Looking back, the play is a lone highlight in what has become a tumultuous, albeit brief, NFL career for Beal. A third-round supplemental draft pick in 2018, Beal has played in only six NFL games, all in 2019. He missed the entire 2018 season due to a shoulder injury and a hamstring injury in 2019 delayed his debut until November. In his six games, Beal recorded 26 tackles and a passer rating in coverage of 104.2, according to Pro Football Focus. Last season, Beal opted out due to the COVID-19 pandemic.
The on-field injuries and lack of playing time are not the only obstacles Beal faces as he tries to earn himself a spot on an already-crowded Giants secondary. In June, Beal pleaded guilty to two gun-related charges in Lorain County, Ohio, from a June 2020 arrest. Beal was stopped for a traffic violation and then charged with carrying a concealed weapon and improperly handling a firearm in a vehicle, in addition to marijuana possession. He is now on two-year probation.
“There’s ups and downs,” Beal said of the last 12 months in his media availability Monday. “But I’m here today enjoying it right now and having fun. I can only speak for right now, and right now I’m enjoying it.”
In training camp, Beal will try to avoid the specter of legal issues that have haunted his past year and shake off the rust of missing an entire season to prove that not only does he deserve a spot on the Giants, but that he can make it in the NFL.
In order to successfully move forward though, Beal has to address the past. Beal was initially indicted on gun charges in August 2020 and informed the Giants he was opting out for 2020 eight days prior. He said that a lot of factors were involved in his decision to opt out, beyond the legal concerns.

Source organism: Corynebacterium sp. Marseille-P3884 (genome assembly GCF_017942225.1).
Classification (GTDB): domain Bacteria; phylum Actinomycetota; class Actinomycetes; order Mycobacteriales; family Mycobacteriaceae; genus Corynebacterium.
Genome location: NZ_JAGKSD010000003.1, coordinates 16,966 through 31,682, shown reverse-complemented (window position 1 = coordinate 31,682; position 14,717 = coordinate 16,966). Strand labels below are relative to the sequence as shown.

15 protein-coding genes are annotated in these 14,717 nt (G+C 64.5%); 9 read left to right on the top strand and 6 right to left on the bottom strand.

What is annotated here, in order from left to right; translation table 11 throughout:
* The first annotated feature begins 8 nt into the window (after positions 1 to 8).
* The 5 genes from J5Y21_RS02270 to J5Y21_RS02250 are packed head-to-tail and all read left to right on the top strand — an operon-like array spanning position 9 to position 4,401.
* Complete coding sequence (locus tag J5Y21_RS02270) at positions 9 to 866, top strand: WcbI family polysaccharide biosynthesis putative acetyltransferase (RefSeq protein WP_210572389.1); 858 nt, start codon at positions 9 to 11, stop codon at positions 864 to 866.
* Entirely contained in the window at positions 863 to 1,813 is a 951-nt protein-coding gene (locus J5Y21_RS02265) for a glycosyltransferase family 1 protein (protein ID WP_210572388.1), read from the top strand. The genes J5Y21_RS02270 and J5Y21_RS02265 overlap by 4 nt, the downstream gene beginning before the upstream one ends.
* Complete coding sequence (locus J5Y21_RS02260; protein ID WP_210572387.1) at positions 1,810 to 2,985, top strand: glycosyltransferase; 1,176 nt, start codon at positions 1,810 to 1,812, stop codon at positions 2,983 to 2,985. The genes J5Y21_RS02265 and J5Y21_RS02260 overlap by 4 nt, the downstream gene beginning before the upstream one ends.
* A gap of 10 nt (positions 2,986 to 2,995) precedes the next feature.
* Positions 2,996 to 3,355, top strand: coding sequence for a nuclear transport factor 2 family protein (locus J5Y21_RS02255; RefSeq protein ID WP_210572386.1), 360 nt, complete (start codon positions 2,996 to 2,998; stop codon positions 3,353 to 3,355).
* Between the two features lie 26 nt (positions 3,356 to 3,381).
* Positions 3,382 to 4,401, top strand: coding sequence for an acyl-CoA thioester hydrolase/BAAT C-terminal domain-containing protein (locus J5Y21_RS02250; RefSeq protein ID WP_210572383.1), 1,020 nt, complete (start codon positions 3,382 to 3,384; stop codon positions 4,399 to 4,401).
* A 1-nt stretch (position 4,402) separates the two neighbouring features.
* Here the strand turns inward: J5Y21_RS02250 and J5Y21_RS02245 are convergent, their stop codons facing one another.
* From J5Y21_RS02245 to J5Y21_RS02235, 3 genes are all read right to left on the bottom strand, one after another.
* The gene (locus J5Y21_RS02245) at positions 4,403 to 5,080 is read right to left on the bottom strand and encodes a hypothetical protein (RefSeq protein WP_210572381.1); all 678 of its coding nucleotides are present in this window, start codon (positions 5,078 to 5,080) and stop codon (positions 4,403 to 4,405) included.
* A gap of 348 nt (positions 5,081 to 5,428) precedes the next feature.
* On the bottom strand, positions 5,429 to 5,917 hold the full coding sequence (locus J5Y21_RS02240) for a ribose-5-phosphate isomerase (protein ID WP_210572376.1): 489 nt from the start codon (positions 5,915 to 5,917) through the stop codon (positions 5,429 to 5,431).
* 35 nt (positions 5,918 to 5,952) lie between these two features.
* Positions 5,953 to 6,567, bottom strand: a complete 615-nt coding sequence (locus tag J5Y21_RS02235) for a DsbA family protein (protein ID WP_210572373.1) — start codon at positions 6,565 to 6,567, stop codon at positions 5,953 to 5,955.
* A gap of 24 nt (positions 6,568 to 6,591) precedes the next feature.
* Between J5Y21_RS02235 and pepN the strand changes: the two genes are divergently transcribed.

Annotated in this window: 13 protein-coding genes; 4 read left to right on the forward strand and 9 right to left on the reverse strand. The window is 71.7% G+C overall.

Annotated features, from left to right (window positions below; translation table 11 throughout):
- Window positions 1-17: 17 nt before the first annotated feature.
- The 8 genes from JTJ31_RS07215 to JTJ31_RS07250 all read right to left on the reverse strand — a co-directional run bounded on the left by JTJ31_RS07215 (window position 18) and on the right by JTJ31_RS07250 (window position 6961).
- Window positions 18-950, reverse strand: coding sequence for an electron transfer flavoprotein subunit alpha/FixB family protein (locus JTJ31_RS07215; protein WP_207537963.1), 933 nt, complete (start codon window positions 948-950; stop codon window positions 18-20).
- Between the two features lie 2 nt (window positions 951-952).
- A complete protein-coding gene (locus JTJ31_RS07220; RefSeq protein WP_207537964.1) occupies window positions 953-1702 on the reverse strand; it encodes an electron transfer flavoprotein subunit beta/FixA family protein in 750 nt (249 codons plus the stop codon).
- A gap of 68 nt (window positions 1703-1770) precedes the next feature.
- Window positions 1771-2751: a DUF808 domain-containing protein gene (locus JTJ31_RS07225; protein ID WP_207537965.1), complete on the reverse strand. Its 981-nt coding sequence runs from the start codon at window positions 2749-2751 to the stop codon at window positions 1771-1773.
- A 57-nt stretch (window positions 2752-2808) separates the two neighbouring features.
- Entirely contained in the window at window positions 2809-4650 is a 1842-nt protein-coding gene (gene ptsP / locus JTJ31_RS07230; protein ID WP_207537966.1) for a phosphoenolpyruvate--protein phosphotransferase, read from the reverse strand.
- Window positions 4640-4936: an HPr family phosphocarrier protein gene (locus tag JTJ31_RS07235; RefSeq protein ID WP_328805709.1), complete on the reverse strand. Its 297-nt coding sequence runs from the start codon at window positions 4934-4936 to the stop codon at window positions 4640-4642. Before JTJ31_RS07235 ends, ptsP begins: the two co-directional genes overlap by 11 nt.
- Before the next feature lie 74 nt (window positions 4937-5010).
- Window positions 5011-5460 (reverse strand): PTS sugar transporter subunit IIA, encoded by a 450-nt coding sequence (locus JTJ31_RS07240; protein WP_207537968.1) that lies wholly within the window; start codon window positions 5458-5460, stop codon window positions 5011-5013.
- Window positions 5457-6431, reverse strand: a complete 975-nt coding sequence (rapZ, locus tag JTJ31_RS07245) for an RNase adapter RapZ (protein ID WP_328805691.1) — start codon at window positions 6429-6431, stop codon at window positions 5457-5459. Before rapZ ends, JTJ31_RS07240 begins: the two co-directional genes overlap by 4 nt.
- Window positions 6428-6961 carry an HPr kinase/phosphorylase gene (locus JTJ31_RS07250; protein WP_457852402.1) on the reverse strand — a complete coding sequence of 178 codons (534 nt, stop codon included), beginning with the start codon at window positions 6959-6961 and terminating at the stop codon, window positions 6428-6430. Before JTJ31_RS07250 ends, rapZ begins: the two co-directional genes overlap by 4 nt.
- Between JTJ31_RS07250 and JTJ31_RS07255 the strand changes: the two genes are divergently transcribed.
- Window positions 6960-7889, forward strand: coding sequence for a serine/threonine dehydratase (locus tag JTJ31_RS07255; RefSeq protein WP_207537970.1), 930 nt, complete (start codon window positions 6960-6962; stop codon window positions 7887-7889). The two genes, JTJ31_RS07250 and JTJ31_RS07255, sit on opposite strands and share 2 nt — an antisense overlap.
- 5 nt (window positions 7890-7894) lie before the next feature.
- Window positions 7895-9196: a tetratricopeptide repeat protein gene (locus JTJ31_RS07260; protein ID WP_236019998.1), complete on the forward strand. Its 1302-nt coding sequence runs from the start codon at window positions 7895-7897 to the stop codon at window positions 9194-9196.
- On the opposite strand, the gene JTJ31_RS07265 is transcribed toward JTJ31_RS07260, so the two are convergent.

“At the time, it was the best decision for me,” Beal said. “Sometimes you gotta take responsibility for your family, gotta take care of the people around you, take care of yourself.”
Beal said that he has since talked with the Giants coaching staff about the charges.
“Anybody in that position would want to explain themselves, you know what I mean? Because if things didn’t happen the way they should’ve, of course, you would want them to know your side of the story and what happened. So, of course I talked to a bunch of coaches and let them know my side of the story of what really happened. And a lot of guys on social media had a story or something and they didn’t necessarily have the true facts. I would’ve loved for you guys to have asked me first about what really happened instead of going off of what somebody else said because a lot of things you guys said weren’t true.”
When asked if there was anything he wanted to clarify about the legal issues, Beal said, “It’s kind of too late now, so I’ll let you guys go about it how you guys go about it. I’ll go about it how I go about it.”
Regardless of the reason for opting out, Beal had to adjust to observing his Giants teammates from afar.